Presentation on theme: "The Protestant Reformation Religious earthquake in Europe at the height of the Renaissance."— Presentation transcript:
The Protestant Reformation Religious earthquake in Europe at the height of the Renaissance.
What beliefs and practices did the reformers reject? The authority of the Pope. The merit of good works. Indulgences All but the two sacraments initiated by Christ Transubstantiation The mediation of Mary and the Saints Purgatory and prayers for the dead Confessions to a priest The use of Latin (in services and the Bible)
What were the theological issues? Evangelical Protestants saw the Reformation as a call back to biblical Christianity. For reformers there were four key issues:- Sola Scriptura Sola Fide Sola Gratia The Priesthood of all believers
Sola Scriptura “By scripture alone” – the sole authority. Scripture is the only authority for the Christian in matters of faith, life and conduct. The teachings and traditions of the church are completely subordinate to the Scriptures. The Roman Catholic Church believes that Scripture and Tradition are equally inspired by God.
Sola Fide “By faith alone” – the only way to salvation. We are justified before God (and thus saved) by faith alone. We cannot be saved by our own good deeds. We cannot be saved by anything that the church does for us. The only way to salvation is through personal belief in the teachings of scripture and a life which reflects this belief.
Sola Gratia “By grace alone”. Sola Fide is anchored in this co-principal. God is the sole arbitrator of who is ‘saved’ and who is not. Ephesians 2:8 was the basic scriptural teaching for evangelical Christians. “We are saved by grace through faith and that is the gift of God alone”.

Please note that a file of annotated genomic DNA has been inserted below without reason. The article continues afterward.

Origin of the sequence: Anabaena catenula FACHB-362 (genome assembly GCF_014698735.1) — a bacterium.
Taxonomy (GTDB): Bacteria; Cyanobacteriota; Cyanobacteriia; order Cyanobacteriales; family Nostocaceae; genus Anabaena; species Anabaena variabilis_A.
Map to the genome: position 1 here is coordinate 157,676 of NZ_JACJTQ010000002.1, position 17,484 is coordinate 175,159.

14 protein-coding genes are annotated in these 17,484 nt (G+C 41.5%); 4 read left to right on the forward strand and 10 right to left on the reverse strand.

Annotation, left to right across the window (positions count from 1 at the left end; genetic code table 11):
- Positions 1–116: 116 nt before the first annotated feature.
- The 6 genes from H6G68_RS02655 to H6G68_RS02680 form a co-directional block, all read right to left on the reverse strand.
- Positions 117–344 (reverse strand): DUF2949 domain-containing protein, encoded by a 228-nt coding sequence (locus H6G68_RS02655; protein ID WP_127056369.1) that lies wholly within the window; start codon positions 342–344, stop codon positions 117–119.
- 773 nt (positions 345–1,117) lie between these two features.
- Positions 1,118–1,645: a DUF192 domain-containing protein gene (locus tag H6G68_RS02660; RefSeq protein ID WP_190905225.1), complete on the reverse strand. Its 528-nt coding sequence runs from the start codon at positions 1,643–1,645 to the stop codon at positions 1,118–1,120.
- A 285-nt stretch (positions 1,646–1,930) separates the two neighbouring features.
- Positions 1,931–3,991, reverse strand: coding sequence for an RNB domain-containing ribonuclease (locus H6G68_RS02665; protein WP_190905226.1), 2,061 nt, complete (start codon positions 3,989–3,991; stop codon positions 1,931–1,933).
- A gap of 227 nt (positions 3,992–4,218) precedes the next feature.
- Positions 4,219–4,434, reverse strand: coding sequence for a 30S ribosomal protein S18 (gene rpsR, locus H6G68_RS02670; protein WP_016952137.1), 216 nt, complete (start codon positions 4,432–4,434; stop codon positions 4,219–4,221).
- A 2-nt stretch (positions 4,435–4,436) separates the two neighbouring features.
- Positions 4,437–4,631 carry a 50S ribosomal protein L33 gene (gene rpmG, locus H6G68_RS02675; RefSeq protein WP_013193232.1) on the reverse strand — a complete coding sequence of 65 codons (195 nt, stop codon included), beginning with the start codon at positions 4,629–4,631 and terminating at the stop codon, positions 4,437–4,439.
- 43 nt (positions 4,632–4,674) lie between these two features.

The Priesthood of All Believers Believers are a “holy priesthood” (1Peter 2:5). All believers are priests before God and access Him through the great High Priest, Jesus Christ “There is one God and one mediator between God and man, the man Jesus Christ”. Hence there is no need for an earthly mediator. The role of elected leaders in the Protestant churches was to promote Scripture, supervise church activities and finances. Also to monitor moral standards in the church and the community.
Who Were the Precursors to the Reformation? John Wycliffe (1330-84). Attacked:- corruption within the church, pilgrimages, the sale of indulgences, pilgrimages, excessive veneration of the saints and low moral standards in the priesthood. Repudiated ‘transubstantiation’. Said that the authority of the Pope was not based on Scripture. His followers translated the Bible into English. The Lollards opposed clerical celibacy and confession to priests. They stressed the Bible was the sole authority and called on believers to interpret it for themselves. Jan Huss (1369-1415). Bohemian priest burned at the stake for preaching that Christ was the true head of the church.
Martin Luther 1483-1546 German theologian, Augustinian monk and ecclesiastical reformer whose writings inspired the Reformation. Called on the church to return to the teachings of the Bible. Deeply influenced the doctrines and new traditions of the Protestant Church. Prompted the Counter-Reformation in the Catholic Church. Translated the Bible into German and wrote hymns to enrich worship. Famous for nailing his ‘95 Theses’ (95 propositions – an invitation to debate) to the door of a church in Wittenberg.
Jean Calvin 1509-1564 French theologian and church reformer. Fled persecution in 1536 and settled in Geneva. Instituted a new form of church management called Presbyterianism. The congregation led and the pastor followed their wishes. Insisted on a strict moral code by the pastor and the church community Geneva became a theocracy for a time.
Next time Geneva in the sixteenth century. Calvin and Zwingli and the rule by theocracy. The spread of Lutheranism and the other reformed churches in northern Europe. TUESDAY 19 th November 2pm.